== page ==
To detect phosphorylated MAPK3/1, approximately 120 COCs for each treatment were lysed using 120 μl 1 × SDS supplemented with 1 mM phenylmethylsulfonyl fluoride and 1 mM sodium orthovanadate for 20 min on ice, and then the samples were stored at -20 °C. Before electrophoresis, the samples were heated to 100 °C for 5 min, cooled on ice immediately, and then centrifuged at 12,000 g for 5 min. Each sample was separated by 12 % SDS-PAGE and electro-transferred onto a PVDF membrane. After incubation in blocking buffer for 1 h at 37 °C, the membrane was incubated overnight at 4 °C with anti-MAPK3/1, anti-pMAPK3/1 (Cell Signaling Technology; 1:1000 dilutions) or β-actin (1:1000; Beijing CWBIO Co., Ltd., Beijing, China) as a loading control. After washing, the membranes were incubated with secondary antibody conjugated to horseradish peroxidase at 37 °C for 30 min. Finally, immunoreactive bands were visualized using a Super Signal West Pico kit according to the manufacturer’s instructions.

Statistical analyses

All experiments were repeated at least three times for each group, and the data are presented as the mean ± SEM. The data were analyzed by ANOVA, followed by Fisher’s least significant difference test and independent samples Student’s t test, with SPSS software, version 13.0 (SPSS, Chicago, IL, USA).

Results

FSH decreases NPR2 mRNA expression and promotes oocyte meiotic resumption

To test the possibility that NPR2 signaling mediates FSH-induced oocyte meiotic resumption, we first examined the effects of FSH on oocyte meiotic resumption and NPR2 expression during oocyte maturation in vitro. The COCs were cultured with 2 IU/ml FSH for different lengths of time (0, 1, 2, 4, 8 and 16 h). The pattern of NPR2 mRNA expression levels during the culture in vitro was similar to the oocyte meiotic resumption rate (Fig. 1). We found that the expression of NPR2 in the FSH-stimulated COCs significantly decreased after 4 h of culture and remained at low levels until the end of the experiment at 16 h (Fig. 1a). The kinetics of germinal vesicle breakdown (GVBD) showed that, compared with control groups without FSH treatment, a significant increase in GVBD occurred 4 h after FSH stimulation (Fig. 1b) when the NPR2 mRNA expression levels were decreased to approximately 55 % of the baseline levels.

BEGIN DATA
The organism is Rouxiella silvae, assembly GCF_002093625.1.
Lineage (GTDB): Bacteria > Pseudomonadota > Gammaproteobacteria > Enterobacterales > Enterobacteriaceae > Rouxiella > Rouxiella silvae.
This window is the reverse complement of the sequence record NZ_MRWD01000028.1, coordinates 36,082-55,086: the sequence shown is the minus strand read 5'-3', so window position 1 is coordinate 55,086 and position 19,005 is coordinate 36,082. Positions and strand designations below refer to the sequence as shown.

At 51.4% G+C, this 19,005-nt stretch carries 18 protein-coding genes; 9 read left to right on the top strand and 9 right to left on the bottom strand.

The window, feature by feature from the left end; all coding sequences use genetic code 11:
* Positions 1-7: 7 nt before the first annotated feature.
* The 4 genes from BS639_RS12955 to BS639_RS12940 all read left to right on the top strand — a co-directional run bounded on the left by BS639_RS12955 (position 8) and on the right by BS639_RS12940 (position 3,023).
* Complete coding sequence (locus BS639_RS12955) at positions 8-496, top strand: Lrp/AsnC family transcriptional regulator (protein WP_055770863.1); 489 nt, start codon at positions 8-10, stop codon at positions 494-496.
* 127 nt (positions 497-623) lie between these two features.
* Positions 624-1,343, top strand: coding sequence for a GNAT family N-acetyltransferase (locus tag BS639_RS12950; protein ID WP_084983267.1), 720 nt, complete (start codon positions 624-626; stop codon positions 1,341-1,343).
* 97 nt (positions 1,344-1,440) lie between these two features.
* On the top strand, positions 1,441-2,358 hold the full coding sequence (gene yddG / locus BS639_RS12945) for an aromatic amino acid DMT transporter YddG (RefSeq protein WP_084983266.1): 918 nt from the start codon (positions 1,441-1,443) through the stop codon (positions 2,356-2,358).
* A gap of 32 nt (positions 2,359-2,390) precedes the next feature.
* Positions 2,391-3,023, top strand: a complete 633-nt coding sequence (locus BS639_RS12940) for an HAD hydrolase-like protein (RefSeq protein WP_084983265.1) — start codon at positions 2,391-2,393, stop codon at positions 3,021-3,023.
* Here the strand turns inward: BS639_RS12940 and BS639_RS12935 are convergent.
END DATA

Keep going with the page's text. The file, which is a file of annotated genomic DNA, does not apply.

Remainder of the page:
Fig. 1

The effects of FSH on oocyte meiotic resumption and NPR2 mRNA expression in COCs. a Kinetics of oocyte meiotic resumption after FSH induction in COCs at different times. b Patterns of NPR2 mRNA expression after FSH induction in COCs at different times. The results are presented as the mean ± SEM and are representative of three independent experiments. *P < 0.05 and **P < 0.01 compared with each corresponding group in the control

FSH stimulates mRNA expression of EGF-like factors and phosphorylation of MAPK3/1

Previous reports showed that the release of EGF-like factors [31, 32] and the activation of MAPK3/1 [33] are necessary for FSH-induced oocyte meiotic resumption. We examined the effect of FSH on the expression of EGF-like factors mRNA and MAPK3/1 activity after 0 h, 2 h, 4 h, 8 h and 16 h of culture, respectively. FSH significantly stimulates the mRNA expression of EGF-like factors, including amphiregulin (AREG), betacellulin (BTC) and epiregulin (EREG), at 2 h (Fig. 2). The expression of AREG, BTC and EREG transcripts increased within 2 h of FSH stimulation. AREG and EREG reached peak levels by 2 h, but BTC did not. The expression of all three transcripts decreased by 8 h. In the control groups without FSH treatment, low levels of active forms of MAPK3/1 were detected in COCs. In the FSH-induced group, MAPK3/1 activation was clearly detected in COCs at 2–8 h, but did not at 16 h, and the greatest activation was observed at 4 h (Fig. 2d).